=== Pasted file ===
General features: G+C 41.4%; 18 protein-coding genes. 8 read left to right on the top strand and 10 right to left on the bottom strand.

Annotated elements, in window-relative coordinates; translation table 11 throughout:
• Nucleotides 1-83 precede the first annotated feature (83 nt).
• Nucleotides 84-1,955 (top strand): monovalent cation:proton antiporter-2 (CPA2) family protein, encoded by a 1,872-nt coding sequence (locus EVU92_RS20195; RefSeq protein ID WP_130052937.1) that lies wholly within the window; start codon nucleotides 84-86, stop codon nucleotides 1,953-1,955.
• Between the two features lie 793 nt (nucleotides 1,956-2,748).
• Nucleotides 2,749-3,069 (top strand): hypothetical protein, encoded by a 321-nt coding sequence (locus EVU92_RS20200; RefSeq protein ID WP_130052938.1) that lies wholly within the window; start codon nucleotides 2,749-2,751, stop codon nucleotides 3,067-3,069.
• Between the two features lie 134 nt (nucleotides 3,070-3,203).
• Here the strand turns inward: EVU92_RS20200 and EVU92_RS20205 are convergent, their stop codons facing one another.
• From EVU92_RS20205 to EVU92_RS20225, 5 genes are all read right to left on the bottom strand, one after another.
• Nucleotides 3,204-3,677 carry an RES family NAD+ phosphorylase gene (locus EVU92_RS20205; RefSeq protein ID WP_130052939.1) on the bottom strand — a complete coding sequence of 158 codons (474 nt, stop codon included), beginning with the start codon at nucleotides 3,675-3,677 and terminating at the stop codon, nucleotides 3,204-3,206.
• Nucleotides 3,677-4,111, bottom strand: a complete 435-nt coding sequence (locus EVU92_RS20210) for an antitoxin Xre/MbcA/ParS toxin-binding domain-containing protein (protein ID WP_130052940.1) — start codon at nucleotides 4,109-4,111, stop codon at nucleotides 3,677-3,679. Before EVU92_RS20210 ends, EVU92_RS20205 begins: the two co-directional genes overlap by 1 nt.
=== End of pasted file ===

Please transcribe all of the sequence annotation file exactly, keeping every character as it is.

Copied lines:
General features: G+C 41.4%; 18 protein-coding genes. 8 read left to right on the top strand and 10 right to left on the bottom strand.

Annotated elements, in window-relative coordinates; translation table 11 throughout:
• Nucleotides 1-83 precede the first annotated feature (83 nt).
• Nucleotides 84-1,955 (top strand): monovalent cation:proton antiporter-2 (CPA2) family protein, encoded by a 1,872-nt coding sequence (locus EVU92_RS20195; RefSeq protein ID WP_130052937.1) that lies wholly within the window; start codon nucleotides 84-86, stop codon nucleotides 1,953-1,955.
• Between the two features lie 793 nt (nucleotides 1,956-2,748).
• Nucleotides 2,749-3,069 (top strand): hypothetical protein, encoded by a 321-nt coding sequence (locus EVU92_RS20200; RefSeq protein ID WP_130052938.1) that lies wholly within the window; start codon nucleotides 2,749-2,751, stop codon nucleotides 3,067-3,069.
• Between the two features lie 134 nt (nucleotides 3,070-3,203).
• Here the strand turns inward: EVU92_RS20200 and EVU92_RS20205 are convergent, their stop codons facing one another.
• From EVU92_RS20205 to EVU92_RS20225, 5 genes are all read right to left on the bottom strand, one after another.
• Nucleotides 3,204-3,677 carry an RES family NAD+ phosphorylase gene (locus EVU92_RS20205; RefSeq protein ID WP_130052939.1) on the bottom strand — a complete coding sequence of 158 codons (474 nt, stop codon included), beginning with the start codon at nucleotides 3,675-3,677 and terminating at the stop codon, nucleotides 3,204-3,206.
• Nucleotides 3,677-4,111, bottom strand: a complete 435-nt coding sequence (locus EVU92_RS20210) for an antitoxin Xre/MbcA/ParS toxin-binding domain-containing protein (protein ID WP_130052940.1) — start codon at nucleotides 4,109-4,111, stop codon at nucleotides 3,677-3,679. Before EVU92_RS20210 ends, EVU92_RS20205 begins: the two co-directional genes overlap by 1 nt.